Thursday, January 27, 2011
Antonia Layard recently posted about new planning restrictions in the UK limiting the number of unrelated people occupying a house. These restrictions are not uncommon in the US, particularly in college towns. For example, Northwestern University students are in an uproar because the town of Evanston has decided to start enforcing an old ordinance, quaintly called the "brothel rule," forbidding more than three unrelated people living together.
Athens has an even stricter requirement that no more than two unrelated people can live together. However, in my experience this rule is rarely enforced. I have no issue with most of the student households in our neighborhood, but occasionally we get a group of three (usually very young) folks living in the house next door and engaging in loud partying and/or having incessantly barking dogs. I've had much more luck working directly with the tenants and the landlord, though, than I have getting Code Enforcement to come out and investigate.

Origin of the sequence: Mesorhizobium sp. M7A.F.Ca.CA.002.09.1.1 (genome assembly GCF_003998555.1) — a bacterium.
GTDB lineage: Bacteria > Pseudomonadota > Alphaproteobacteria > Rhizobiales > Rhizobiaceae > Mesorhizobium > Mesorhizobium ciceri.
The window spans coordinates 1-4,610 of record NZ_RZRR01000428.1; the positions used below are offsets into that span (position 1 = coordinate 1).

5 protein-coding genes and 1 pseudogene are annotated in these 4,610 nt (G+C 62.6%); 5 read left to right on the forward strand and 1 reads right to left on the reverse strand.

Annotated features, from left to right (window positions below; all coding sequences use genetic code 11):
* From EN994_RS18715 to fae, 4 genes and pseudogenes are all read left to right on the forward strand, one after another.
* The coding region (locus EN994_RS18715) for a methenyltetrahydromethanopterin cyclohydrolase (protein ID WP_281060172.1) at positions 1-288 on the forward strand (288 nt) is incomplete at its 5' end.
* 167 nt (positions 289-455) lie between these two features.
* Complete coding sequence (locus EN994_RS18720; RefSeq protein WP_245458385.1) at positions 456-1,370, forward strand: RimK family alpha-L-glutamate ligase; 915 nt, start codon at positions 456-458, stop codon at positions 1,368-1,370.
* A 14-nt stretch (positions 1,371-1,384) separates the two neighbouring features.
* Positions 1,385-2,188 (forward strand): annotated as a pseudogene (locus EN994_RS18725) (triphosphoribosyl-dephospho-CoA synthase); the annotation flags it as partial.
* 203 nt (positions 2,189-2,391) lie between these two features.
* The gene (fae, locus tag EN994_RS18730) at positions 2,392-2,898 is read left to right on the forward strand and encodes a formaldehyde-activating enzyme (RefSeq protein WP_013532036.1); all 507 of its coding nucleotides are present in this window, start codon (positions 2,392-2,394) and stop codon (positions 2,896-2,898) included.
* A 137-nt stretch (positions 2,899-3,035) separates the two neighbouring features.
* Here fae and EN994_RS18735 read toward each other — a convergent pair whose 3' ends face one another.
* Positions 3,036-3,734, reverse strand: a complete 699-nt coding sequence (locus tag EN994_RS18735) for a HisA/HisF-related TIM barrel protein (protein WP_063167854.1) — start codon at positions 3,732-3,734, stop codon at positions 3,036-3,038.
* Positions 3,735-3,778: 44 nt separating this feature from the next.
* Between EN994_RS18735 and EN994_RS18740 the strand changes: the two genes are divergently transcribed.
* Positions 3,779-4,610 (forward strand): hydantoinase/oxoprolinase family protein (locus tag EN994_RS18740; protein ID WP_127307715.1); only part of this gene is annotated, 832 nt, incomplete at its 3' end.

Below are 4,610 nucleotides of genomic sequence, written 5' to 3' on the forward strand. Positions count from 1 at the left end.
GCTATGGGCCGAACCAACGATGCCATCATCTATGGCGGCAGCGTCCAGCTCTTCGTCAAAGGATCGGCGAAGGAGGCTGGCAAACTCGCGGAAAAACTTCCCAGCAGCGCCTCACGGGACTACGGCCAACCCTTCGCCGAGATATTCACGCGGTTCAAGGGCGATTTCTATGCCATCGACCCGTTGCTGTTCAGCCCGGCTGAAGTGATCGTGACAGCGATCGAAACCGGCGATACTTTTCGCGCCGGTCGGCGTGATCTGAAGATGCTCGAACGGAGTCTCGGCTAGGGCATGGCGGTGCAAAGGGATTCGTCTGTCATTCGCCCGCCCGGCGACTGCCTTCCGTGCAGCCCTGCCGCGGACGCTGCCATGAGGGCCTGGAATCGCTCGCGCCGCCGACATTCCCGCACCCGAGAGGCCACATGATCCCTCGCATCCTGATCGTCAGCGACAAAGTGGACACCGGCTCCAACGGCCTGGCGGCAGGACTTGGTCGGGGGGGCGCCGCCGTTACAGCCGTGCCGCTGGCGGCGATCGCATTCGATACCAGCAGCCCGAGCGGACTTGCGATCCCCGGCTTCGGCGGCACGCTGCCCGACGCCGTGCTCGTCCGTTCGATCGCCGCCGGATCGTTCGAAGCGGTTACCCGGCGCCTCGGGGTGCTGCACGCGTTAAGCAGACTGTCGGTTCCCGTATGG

Another current area of conflict in Athens is the placement of a fraternity in a historic neighborhood of Athens that is already home to several fraternities and sororities, but also to many families and working adults. This is one of the many, tricky balancing questions in land use law. How do we accomodate young folks who are still forming as individuals and learning what it means to be part of a community, without burdening the neighbors who need their beauty sleep and grow tired of noise and garbage?
Jamie Baker Roskie
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